Modern Dental Care
No foot, no horse; no tooth - definitely no horse. Modern dentistry is developing at a rapid rate and all horses should benefit from the advances in the science and the understanding of equine dentistry.
For many years equine dentistry has been stuck with rasping, or extraction with very little in between. This image of dentistry as being predominantly about rasping the teeth is an outdated concept. Horse’s teeth need routine rasping but this is only a small part of what is modern equine dentistry.
‘Dentistry is the branch of medicine that is involved in the study, diagnosis, prevention, and treatment of diseases, disorders and conditions of the oral cavity, the maxillofacial area and the adjacent and associated structures, and their impact on the equine body’. (Wikipaedia – ok I changed ‘human’ for ‘equine’ but this is an excellent definition that shows how we should view equine dentistry).
Horses are expert at disguising dental problems until they become advanced, a feature of evolution and a survival tactic in the wild. Horses eating patterns adapt to cope with developing dental pain and disease and only with expert examination can these problems be identified early. This includes dental overgrowths and sharp points, cheek ulcers, incisor problems, orthodontic abnormalities and pathology such as cavities and endodontic (pulp) disease. These changes are often visible and present well in advance of serious problems developing e.g. root abscesses, but require careful examination.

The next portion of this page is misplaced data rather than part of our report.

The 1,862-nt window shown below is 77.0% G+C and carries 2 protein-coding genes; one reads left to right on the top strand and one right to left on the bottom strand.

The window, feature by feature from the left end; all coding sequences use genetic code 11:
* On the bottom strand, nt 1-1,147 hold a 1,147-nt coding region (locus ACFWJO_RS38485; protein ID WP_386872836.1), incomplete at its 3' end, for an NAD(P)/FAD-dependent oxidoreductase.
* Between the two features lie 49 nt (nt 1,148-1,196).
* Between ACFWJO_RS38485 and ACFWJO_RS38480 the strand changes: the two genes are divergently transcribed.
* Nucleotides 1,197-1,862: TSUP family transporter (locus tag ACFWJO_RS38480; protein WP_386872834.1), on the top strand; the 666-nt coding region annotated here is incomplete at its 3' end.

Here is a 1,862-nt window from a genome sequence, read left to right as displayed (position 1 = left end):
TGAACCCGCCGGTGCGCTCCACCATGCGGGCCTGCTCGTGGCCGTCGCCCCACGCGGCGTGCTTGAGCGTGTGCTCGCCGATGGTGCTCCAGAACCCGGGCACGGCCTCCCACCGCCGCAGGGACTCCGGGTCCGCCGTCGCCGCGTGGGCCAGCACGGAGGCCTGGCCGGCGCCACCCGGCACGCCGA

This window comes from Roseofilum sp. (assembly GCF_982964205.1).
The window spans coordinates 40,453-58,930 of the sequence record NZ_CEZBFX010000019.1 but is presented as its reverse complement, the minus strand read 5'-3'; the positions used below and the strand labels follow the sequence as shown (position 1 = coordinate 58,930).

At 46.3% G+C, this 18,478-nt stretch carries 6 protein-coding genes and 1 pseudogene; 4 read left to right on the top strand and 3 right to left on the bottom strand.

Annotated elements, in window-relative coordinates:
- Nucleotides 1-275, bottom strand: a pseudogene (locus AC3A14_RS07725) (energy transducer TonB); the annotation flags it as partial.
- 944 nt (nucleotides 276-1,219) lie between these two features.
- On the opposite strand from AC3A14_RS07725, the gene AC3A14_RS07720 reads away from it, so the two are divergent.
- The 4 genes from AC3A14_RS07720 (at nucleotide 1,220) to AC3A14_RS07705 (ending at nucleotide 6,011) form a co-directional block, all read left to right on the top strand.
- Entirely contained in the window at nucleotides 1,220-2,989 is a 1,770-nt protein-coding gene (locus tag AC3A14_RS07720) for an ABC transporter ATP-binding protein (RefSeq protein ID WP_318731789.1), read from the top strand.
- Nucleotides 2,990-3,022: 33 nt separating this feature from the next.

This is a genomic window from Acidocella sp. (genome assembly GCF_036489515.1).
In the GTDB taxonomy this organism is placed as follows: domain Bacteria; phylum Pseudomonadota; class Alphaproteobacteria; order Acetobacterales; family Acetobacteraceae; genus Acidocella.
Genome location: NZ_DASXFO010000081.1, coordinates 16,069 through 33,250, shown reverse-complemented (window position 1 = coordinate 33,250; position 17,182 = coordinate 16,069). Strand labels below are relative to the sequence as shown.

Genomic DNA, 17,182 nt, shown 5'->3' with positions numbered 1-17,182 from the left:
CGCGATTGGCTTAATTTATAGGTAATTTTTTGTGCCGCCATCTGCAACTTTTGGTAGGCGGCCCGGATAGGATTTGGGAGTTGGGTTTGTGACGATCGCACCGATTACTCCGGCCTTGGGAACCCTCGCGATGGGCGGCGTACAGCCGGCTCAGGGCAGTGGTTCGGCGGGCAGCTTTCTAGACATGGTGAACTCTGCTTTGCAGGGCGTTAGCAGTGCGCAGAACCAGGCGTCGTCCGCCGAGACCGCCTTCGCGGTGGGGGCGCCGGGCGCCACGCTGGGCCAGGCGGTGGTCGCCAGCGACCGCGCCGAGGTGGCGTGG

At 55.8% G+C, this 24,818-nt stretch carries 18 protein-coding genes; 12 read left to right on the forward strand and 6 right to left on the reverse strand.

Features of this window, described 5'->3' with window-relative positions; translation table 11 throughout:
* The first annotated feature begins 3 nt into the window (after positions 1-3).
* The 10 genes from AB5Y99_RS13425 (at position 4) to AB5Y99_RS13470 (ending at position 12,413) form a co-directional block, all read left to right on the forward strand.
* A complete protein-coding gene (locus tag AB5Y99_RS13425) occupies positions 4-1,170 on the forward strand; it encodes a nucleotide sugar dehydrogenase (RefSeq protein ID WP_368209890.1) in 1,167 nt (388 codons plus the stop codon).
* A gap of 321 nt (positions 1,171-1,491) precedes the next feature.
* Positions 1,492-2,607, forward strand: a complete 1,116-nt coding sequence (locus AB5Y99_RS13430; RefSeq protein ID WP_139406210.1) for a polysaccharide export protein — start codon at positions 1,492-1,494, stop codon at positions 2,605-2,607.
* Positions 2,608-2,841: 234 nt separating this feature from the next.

Modern dentistry is composed of:
- Thorough oral and dental examination – a clinical assessment of the teeth and soft tissues,
- Controlled and careful reduction of sharp points and balancing the dental arcades (rasping, floating, equilibrating etc),
- Further investigation of any identified abnormalities e.g. cavities, abnormal spaces between teeth,
- Treatment of gross abnormalities causing clinical signs of disease e.g. extraction of diseased teeth,
- Treatment of symptomless but developing disease to prevent progression e.g. cavity restoration. Every horse should receive an annual or preferably bi-annual check-up to examine the teeth, oral cavity and associated structures, and have any treatment required. At EDC our approach for routine dentistry is:
- Thorough, clinical examination using modern dental instruments (mirror, probes etc),
- Controlled rasping and balancing of the teeth using visually guided motorised instruments,
- Advice on any follow-up diagnostics or treatments required. We are then fully equipped to perform any diagnostic, preventative or therapeutic treatments. Examples include:
- Oroscopic examination with digital image and video recording
- X-ray or CT investigations (in collaboration with B&W Equine Clinic, Breadstone and the Royal Veterinary College),
- Dental extractions by minimally invasive oral techniques
- Dental cavity restorations to prevent fractures and spread of disease (e.g. caries),
- Periodontal disease treatment,
- Root canal therapy e.g. for incisor fractures, some cheek teeth infections.